Posted on Sunday, August 07, 2005 - 03:28 pm:   

There's another film by Ryu-sung-wan called Volcano High, which is supposed to be very good. I haven't yet seen it myself...
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Lucius
Posted on Sunday, August 07, 2005 - 09:10 pm:   

There is now a director's cut of Eyes Wide Shut, which just goes to show that all that hoo-ha Cruise and Pollack put out about how the master's work was untouched was BS. You can pre-order through DIabolik, perhaps elsewhere.
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PM
Posted on Monday, August 08, 2005 - 03:46 am:   

If we're looking at the same thing this version is described as having the "naughty bits". Based on what I've read these were cuts taken from the orgy.

For some reason I always thought Spielberg had a hand in it at the end...

At any rate there's a lesson here. Don't die before it's done because there's no telling what can happen.

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Dave G.
Posted on Monday, August 08, 2005 - 06:48 am:   

I hope there are more than a few extra naughty bits in the director's cut of EWS. If that's the only reason to see it, I'll pass.
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Lucius
Posted on Monday, August 08, 2005 - 07:01 am:   

The naughty bit are the parts that get all the press. There's likely to be more...
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Dave G.
Posted on Monday, August 08, 2005 - 07:36 am:   

I kept waiting for something extraordinary to happen in that movie, but there was just zip. I thought the lack of chemistry between Cruise and Kidman was kind of alarming.
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Lucius
Posted on Monday, August 08, 2005 - 07:44 am:   

Well, I basically agree, but I got to watch.this version to see how right I was about post-mortem intervention...
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Dave G.
Posted on Monday, August 08, 2005 - 08:26 am:   

Spent last evening watching two of my underappreciated favorites, OUT FOR JUSTICE (which we have discussed at some length) and 1992's CANDYMAN, based on a Clive Barker short story and directed by Bernard Rose, whose touching and creative 1988 film PAPERHOUSE has been all but forgotten these days. Oh yeah, and board fave Virginia Madsen at her cutest and most psychotic! I think CANDYMAN was overlooked in its day and stands up fairly well as a genre picture...fairly novel plot, OK script, a good lead performance by the eminently likable Madsen. Definitely worth rediscovering, IMHO.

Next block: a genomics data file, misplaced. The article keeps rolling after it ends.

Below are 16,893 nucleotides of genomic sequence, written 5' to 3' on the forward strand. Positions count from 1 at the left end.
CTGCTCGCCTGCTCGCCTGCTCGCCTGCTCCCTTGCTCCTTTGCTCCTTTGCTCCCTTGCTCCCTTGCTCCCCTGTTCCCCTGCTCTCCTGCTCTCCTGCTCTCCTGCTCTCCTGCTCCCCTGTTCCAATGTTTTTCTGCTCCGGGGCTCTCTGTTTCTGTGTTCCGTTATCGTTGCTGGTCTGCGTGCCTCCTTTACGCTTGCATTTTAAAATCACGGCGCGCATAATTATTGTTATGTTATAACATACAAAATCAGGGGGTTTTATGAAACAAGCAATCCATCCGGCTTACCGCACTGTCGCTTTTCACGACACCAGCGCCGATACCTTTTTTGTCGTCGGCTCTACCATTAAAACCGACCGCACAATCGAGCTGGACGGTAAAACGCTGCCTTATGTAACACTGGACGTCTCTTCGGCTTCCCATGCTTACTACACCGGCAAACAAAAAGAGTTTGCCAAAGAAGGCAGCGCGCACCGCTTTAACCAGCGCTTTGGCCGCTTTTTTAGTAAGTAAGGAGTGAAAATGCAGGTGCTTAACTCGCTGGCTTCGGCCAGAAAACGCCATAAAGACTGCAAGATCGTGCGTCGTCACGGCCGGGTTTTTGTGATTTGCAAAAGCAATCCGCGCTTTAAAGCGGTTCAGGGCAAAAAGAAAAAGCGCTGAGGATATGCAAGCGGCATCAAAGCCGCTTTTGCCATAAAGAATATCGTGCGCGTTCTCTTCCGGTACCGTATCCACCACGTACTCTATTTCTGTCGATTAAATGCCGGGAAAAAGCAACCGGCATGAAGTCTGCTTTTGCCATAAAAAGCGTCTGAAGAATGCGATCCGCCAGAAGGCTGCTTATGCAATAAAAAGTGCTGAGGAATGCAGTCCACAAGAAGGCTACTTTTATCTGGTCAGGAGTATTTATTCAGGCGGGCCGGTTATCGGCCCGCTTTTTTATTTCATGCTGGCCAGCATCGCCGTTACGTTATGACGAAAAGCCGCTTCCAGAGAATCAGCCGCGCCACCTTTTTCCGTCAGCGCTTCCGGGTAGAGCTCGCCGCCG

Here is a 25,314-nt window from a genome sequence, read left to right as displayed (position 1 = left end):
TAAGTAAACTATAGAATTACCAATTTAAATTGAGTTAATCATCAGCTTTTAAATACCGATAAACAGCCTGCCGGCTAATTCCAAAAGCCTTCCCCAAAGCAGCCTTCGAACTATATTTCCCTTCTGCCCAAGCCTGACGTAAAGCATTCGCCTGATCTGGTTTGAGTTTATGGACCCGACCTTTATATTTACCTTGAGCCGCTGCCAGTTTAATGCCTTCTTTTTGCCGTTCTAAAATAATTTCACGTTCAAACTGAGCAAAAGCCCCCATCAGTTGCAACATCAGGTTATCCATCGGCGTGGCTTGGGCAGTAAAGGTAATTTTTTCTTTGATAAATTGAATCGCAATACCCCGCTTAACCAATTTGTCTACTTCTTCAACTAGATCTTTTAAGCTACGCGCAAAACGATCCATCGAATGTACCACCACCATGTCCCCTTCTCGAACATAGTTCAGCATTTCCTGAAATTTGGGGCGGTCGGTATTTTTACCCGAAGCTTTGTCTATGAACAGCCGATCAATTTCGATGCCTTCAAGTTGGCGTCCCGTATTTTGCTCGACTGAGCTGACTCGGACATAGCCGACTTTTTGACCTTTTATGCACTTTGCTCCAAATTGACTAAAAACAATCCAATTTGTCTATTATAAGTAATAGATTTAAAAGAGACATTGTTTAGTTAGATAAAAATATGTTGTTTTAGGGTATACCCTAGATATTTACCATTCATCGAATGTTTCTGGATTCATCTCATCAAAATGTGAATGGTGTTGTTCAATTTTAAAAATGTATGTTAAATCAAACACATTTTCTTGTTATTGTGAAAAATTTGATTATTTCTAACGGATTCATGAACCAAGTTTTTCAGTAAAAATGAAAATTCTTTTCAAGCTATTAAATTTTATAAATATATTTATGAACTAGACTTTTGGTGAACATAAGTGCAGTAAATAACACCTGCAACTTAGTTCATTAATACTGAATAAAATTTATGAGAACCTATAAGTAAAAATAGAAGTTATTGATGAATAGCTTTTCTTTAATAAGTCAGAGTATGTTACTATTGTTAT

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Lucius
Posted on Monday, August 08, 2005 - 08:41 am:   

I just bought Tropical Malady, a That flick about a Park Ranger who comes to beleve that a certain visitor to the park is a shape-shifter.
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MarcL
Posted on Monday, August 08, 2005 - 11:05 am:   

I'll definitely watch EYES WIDE SHUT Director's Cut, since I've been meaning to watch the film again anyway. There were some powerful scenes in there that did not add up. I thought the scene where Cruise was at the bedside of the dying person and that woman was hitting on him was extremely good. I couldn't figure out why so much of the movie just felt completely lifeless. The characters in 2001 are no less puppetlike and stiff than Cruise and Kidman, yet the movie contains their performances perfectly. This ought to be interesting.

I read the memoir of the script's author, talking about working with Kubrick in those final days, but I believe it came out before the movie was released and there was no discussion of the finished film.
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Lucius
Posted on Monday, August 08, 2005 - 11:17 am:   

I'm sure it was fucked with, and I think Sydney Pollack may have had a hand--I sensed his heavy handed touch in the scenes he was featured in,
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StephenB
Posted on Monday, August 08, 2005 - 02:18 pm:   

I'd like to see the director's cut too. I liked EWS. Although it's midrange Kubrick for me. Not as good as say, A Clockwork Orange, but better than 2001.

Dave, I remember Candyman from when I was 11. It made me tempted to say candyman in the mirror three times and see what happens.:-) Didn't like it as much as Hellraiser.
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Dave G.
Posted on Monday, August 08, 2005 - 02:24 pm: